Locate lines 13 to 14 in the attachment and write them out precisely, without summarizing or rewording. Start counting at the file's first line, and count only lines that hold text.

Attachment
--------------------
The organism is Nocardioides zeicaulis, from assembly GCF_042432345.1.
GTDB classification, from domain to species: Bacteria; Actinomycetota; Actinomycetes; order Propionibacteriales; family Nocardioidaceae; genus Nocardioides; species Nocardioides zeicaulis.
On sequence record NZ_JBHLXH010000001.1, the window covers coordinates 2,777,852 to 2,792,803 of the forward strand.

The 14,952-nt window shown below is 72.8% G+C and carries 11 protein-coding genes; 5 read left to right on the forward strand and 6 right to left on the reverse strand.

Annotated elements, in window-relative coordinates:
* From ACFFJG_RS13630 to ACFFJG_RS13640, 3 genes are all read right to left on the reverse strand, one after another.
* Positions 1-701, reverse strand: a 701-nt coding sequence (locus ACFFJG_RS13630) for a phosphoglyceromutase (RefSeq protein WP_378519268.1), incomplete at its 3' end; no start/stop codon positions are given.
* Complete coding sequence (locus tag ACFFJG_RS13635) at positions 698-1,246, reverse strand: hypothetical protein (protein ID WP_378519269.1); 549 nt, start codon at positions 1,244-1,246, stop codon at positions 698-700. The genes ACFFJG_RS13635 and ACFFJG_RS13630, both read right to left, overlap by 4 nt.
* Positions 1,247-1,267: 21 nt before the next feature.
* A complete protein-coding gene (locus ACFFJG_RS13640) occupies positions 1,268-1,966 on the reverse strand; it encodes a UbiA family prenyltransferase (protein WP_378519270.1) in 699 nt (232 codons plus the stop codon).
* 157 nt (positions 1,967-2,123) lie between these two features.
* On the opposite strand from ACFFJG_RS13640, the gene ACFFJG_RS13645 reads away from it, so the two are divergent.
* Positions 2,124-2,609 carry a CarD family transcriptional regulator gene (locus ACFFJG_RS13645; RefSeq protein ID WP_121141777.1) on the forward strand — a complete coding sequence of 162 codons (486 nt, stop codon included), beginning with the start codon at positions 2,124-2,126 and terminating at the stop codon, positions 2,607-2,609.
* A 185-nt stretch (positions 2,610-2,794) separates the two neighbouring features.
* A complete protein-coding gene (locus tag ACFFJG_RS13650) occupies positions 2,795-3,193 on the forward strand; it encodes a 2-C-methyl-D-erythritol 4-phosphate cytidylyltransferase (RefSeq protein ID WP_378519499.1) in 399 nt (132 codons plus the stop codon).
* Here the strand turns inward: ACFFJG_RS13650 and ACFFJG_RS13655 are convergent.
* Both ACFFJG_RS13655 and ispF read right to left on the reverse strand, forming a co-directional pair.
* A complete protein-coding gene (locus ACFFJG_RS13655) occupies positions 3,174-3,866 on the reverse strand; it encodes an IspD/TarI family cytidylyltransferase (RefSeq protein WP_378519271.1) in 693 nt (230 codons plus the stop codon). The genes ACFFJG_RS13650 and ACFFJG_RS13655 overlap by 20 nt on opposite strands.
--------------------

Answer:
* Positions 2,124-2,609 carry a CarD family transcriptional regulator gene (locus ACFFJG_RS13645; RefSeq protein ID WP_121141777.1) on the forward strand — a complete coding sequence of 162 codons (486 nt, stop codon included), beginning with the start codon at positions 2,124-2,126 and terminating at the stop codon, positions 2,607-2,609.
* A 185-nt stretch (positions 2,610-2,794) separates the two neighbouring features.